My work with my Kenan Fellowship started a collaborative chapter this past week. The four other ELA DPI Kenan Fellows and I came together to the NC Department of Instruction for the first time. We’d been using the NC DPI Self-Study Binders to delve into the common core independently, and had a very intensive nine-hour study of the common core Monday to kick-start our journey together.
I realize now there is so much in the Common Core that will have me fundamentally looking at my own instruction, and major instructional shifts will happen for all educators of literacy and English Language Arts:
- Building knowledge through content-rich nonfiction and informational texts
- Reading and writing grounded in evidence from text
- Regular practice with complex text and its academic vocabulary
Essentially, our group is charged with creating a vast library of professional development materials to help teachers understand and align their lessons to the Grades 6-12 ELA Common Core Standards. Knowing how I’m going to create these tools is difficult when I am also trying to wrap my head around the same for my own classroom. In addition, I was really struggling with what the pragmatic details of what this project would look like. I have a hard time letting pieces unfold as they go, and need to have an understanding of the “top down” organization before I move forward. This is true for my Kenan Project, shifting my teaching practices to align with the common core, or any large undertaking. When I try to move forward without this overview and understanding, I get stuck. It causes “paralysis by analysis”.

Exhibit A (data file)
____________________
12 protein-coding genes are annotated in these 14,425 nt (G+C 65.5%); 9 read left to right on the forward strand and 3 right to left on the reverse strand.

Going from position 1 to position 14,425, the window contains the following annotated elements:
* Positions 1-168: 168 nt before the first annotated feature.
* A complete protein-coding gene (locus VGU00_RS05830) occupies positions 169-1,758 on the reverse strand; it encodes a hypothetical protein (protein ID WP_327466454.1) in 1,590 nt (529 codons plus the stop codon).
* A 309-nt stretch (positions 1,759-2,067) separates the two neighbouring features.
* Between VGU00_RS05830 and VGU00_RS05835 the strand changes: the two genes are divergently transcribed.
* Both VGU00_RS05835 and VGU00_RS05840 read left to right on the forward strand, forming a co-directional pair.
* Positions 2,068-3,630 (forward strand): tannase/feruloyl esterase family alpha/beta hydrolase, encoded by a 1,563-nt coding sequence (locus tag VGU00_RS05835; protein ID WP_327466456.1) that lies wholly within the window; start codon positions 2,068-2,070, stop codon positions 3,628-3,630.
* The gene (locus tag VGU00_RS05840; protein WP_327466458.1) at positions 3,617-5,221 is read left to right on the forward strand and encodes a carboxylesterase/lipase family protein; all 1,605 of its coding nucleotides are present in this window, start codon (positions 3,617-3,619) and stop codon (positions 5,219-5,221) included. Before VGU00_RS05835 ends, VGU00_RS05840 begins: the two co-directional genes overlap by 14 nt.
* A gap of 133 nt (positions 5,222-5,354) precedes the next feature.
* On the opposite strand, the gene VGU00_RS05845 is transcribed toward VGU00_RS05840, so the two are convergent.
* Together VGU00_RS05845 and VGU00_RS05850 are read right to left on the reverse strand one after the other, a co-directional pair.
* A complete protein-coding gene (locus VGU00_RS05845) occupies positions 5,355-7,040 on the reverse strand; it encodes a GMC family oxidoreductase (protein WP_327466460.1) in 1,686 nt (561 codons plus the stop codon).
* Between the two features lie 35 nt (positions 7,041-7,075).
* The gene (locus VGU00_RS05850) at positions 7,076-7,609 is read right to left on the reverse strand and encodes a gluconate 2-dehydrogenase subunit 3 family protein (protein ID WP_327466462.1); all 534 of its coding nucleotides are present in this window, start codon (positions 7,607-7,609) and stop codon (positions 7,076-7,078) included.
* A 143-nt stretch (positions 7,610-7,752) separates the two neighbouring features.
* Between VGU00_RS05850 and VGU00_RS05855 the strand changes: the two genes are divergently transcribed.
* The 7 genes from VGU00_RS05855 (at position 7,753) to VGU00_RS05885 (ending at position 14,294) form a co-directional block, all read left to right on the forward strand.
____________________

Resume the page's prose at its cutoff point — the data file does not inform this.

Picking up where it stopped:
However, an “A-Ha” moment came for me when I read Lyn Cannaday’s “Transitioning To The Common Core”. She helped me visualize the coming classroom changes from an educator’s perspective; one who’s “been there”. Moreover, her essay helped me see the value in the struggle.
“These moments of apprehension can be a catalyst for awakening the educator within. Transitioning to the Common Core represents an opportunity for teachers to encounter anew the art of teaching.”
~Lyn Cannaday [my emphasis]
I saw that it didn’t have to all make perfect sense yet; that in fact, my own metacognition as I worked with the common core would be helpful to other educators.
Throughout the week, my four fellow Fellows and I refined our understanding of Common Core and processed the multitude of tasks ahead of us this year, both as a group and independently. I am so excited to work with these four other amazing ELA educators! After this week, it’s clear we are going to have a wonderful synergy and great fun!
Analysis is a strong-suit, fun for me, and crucial in every part of this endeavor. As for paralysis, well…I can’t call it ‘paralysis’ if I’m taking one step forward at a time.